Why a Chicago developer may be coveting your condo
Crain's Chicago Business
13 June 2015
How hot is the Chicago apartment market? So hot that developer John
McLinden tried to buy all 492 condominiums in a Gold Coast high-rise so
he could convert them to apartments.
“I thought it was a long, long shot,” says McLinden, managing partner of Chicago-based Centrum Partners.
It was. Unsatisfied with his price—$141 million, according to
Centrum—the condo board at 1660 N. LaSalle St. rejected the offer
within days, deciding not even to ask residents to vote on it.
But the attempt illustrates how the local housing market has been
flipped on its head. Instead of converting apartments to condos—an
established strategy you would expect at this stage in the market's
recovery—a group of developer-arbitrageurs is going the other way as
Chicago apartment prices keep climbing.
Some already have pulled it off in smaller buildings. Last August,
Chicago-based Laramar Group paid $7 million for all 24 condos in a
vintage Lincoln Park building, and the firm has more deals in the
works, President Jeff Elowe says.
But a few developers with the money and patience, like McLinden, are
thinking bigger and chasing high-rises with hundreds of units.
“Big-time players are looking at prices and saying, 'I think we could
buy this building lock, stock and barrel and make money by running it
as an apartment building,'” says Chicago attorney David Sugar, a
partner at Arnstein & Lehr and chairman of the firm's condo law
“Hopefully, condo boards will figure out that they can make 50 percent
more selling to these apartment idiots chasing a bubble,” says David
Ruttenberg, principal at Marc Realty Residential, a Chicago-based
apartment landlord. “Hopefully, I'm the fool they call.”
While “de-converting” condos may be the newest way to profit from the
boom, de-conversions are still rare. The biggest obstacle: dealing with
dozens, or in Centrum's case hundreds, of sellers who each have a
different opinion of what their condos are worth. Some are so attached
they won't sell for any price.
Under state law, a developer can buy all the condos in a building if
the owners of 75 percent of the units vote to approve a sale. When that
happens, the dissenting owners are compelled to sell, with disputes
over price and other terms handled by an arbitrator.
Marc Realty Residential, for instance, tried to buy a 108-unit building
in East Lakeview for about $200,000 a unit, or $21.6 million overall.
But it came up short in a vote last fall after owners of 26 percent of
the units voted against the deal, says Ruttenberg, who estimates that
the units were worth about $140,000 each as condos.
Because apartments have a higher value in the current market,
Ruttenberg might make another run at the building. “We're very
patient,” he says.
Indeed, patience is key: After buying 31 unsold units from the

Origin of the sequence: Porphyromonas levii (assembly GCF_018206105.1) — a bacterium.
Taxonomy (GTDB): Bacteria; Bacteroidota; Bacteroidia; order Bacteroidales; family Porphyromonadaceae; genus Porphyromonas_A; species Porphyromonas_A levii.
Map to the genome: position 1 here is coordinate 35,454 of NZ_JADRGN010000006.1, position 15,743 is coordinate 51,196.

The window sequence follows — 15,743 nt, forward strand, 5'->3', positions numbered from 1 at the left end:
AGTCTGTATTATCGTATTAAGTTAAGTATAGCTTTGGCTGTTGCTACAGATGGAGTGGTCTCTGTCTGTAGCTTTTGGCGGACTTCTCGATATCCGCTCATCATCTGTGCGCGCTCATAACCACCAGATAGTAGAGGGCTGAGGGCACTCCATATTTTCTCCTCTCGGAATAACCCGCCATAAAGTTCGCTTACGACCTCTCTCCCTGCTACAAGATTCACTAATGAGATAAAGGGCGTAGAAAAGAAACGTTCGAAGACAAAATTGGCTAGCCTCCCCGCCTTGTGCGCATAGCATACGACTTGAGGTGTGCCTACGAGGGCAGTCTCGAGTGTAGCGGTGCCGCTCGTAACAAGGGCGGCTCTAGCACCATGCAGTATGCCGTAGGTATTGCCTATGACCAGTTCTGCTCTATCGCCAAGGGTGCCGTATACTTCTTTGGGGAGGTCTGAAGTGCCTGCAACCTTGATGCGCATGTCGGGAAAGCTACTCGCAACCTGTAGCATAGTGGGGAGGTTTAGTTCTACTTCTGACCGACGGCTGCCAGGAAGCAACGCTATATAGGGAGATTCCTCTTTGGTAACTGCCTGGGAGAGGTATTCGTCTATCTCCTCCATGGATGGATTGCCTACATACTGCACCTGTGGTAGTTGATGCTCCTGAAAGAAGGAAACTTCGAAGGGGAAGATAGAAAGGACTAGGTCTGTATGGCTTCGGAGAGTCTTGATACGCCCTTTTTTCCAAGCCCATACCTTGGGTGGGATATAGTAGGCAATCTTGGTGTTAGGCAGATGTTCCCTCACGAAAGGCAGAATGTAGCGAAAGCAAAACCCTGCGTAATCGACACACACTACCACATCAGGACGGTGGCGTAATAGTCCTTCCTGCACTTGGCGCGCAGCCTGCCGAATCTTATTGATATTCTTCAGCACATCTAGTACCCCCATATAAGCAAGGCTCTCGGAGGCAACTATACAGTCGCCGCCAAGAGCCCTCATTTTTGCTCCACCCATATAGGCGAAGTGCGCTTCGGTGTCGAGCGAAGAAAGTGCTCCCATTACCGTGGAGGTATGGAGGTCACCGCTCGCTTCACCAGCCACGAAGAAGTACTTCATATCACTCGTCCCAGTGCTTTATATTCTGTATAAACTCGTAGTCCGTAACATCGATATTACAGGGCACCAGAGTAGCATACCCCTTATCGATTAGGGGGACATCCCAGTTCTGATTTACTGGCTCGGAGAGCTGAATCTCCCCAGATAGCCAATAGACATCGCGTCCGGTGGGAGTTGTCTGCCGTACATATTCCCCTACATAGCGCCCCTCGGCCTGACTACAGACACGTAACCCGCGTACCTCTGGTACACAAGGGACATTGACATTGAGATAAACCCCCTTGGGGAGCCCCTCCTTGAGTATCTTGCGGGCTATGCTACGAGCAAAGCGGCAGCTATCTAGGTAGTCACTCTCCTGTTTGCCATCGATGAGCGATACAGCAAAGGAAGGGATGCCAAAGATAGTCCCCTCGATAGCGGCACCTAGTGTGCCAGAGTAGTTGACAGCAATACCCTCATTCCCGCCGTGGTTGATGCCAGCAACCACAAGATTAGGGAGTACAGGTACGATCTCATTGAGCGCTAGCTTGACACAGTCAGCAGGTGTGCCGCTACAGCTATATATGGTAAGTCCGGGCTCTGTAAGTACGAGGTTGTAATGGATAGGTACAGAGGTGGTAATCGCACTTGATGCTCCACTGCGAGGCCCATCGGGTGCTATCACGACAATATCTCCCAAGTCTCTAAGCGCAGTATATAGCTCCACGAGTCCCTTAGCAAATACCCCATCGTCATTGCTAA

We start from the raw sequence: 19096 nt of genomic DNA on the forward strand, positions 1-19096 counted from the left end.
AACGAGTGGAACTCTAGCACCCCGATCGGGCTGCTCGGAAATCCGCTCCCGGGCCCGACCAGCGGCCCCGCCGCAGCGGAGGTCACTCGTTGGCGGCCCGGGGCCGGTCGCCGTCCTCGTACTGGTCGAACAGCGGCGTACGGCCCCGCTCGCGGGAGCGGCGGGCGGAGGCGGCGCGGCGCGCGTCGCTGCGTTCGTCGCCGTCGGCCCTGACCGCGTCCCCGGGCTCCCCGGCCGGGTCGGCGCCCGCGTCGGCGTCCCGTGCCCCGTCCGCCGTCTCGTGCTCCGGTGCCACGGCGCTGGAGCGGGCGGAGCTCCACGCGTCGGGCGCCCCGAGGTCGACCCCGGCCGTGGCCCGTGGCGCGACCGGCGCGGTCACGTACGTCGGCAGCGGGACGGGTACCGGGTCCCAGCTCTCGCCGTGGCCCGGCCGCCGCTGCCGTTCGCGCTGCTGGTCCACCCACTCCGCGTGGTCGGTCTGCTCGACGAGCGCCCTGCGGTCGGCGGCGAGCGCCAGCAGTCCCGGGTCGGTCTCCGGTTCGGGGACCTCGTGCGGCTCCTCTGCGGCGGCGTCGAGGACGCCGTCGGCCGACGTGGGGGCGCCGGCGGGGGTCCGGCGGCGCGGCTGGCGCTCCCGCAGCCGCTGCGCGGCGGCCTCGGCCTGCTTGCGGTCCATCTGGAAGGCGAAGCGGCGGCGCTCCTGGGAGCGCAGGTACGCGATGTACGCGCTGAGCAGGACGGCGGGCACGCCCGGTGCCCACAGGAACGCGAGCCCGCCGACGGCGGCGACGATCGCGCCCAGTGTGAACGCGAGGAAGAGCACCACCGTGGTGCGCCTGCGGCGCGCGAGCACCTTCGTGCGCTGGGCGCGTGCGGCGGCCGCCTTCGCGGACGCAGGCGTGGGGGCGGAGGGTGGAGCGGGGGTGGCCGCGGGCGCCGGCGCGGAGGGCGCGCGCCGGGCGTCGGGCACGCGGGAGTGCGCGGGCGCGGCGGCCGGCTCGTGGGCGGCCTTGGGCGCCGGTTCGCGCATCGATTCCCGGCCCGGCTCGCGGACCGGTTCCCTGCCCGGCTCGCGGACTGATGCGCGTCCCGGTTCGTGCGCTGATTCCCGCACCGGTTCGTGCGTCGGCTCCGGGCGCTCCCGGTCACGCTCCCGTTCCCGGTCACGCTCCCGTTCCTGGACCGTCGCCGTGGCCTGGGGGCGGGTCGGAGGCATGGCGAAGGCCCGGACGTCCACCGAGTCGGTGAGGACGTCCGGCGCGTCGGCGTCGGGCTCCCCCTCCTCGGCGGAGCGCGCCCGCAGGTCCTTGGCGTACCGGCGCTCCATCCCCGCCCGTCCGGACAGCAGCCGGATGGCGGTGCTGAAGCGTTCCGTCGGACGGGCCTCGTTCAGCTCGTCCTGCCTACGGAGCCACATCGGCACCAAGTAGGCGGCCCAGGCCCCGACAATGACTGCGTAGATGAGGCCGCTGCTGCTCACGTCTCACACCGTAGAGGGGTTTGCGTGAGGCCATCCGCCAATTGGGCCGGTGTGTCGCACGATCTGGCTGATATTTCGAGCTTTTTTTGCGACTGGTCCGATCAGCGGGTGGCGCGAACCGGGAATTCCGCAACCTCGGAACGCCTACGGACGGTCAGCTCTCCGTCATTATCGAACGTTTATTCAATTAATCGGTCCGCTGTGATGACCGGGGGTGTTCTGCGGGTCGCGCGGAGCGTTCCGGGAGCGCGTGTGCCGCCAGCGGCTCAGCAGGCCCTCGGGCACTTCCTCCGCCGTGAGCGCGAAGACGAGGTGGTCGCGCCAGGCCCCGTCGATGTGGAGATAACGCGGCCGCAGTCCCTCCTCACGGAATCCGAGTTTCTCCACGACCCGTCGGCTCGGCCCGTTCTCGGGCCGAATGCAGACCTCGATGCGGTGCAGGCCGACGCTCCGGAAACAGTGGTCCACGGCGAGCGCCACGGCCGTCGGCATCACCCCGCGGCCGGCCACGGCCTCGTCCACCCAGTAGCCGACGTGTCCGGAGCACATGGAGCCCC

developer of a stalled 38-unit Rogers Park condo project in 2012, Marc
Realty Residential just closed on the last of the remaining seven units
six months ago.
It may be the real estate equivalent of herding cats, but there is a
payoff. Elowe of Laramar estimates that the 24-unit building his firm
bought in Lincoln Park, at 2215-2221 N. Clifton Ave., could fetch as
much as $10 million if it were sold today, 43 percent more than Laramar
paid last August.
“It's a higher and better use as a traditional multifamily building
than as a condo building,” he says. “That location is about as good as
The de-converting trend started after the condo bust, as developers
snatched up unsold condos in failed projects in bulk deals and rented
them out. What's new today is that developers are seeking longtime
condo buildings, trying to buy out lots of individual owners, not a
bank or developer.
For his part, McLinden is pursuing two other condo buildings that could
be good de-conversion candidates, declining to identify them. He's
targeting properties that need major capital improvements. He's betting
that condo owners will be more willing to sell if they are about to be
hit with a big assessment.
“There are a lot of people who just won't pay,” he says.
Editor's note: The story has been updated to reflect the price offered by Centrum Partners for 1660 N. LaSalle St.
Deconverting condos feeds renters’ growing demand
By: Gail MarksJarvis
24 June 2016
stands June 23, 2016, outside the condo building at 915-925 W. Schubert
Ave. that he worked to get sold and deconverted into rental apartments.
(Anthony Souffle / Chicago Tribune)
Stand just about anywhere in the Loop and look up. What do you see?
They reach into the sky throughout the city's core and are constructing
upscale, high-rise apartments to meet the demand of millennials and
empty nesters with urban tastes and plump paychecks.
Demand for rentals is fueling another type of development, too, but
this one doesn't involve cranes. From Lincoln Park to the South Loop,
developers are trying to convert older condo projects into apartment
buildings for people who want rents a little cheaper than those in the
glitzy new high-rises.
You read that right. Condo buildings are being converted into apartment
buildings, not the other way around. The housing market has come full
circle. About a decade ago, developers were scrambling to turn out
condos so they could profit from a mania of home buying. Then, easy
financing and rapidly appreciating home values drove people in their
20s and 30s to rush and snap up their first condos whether they could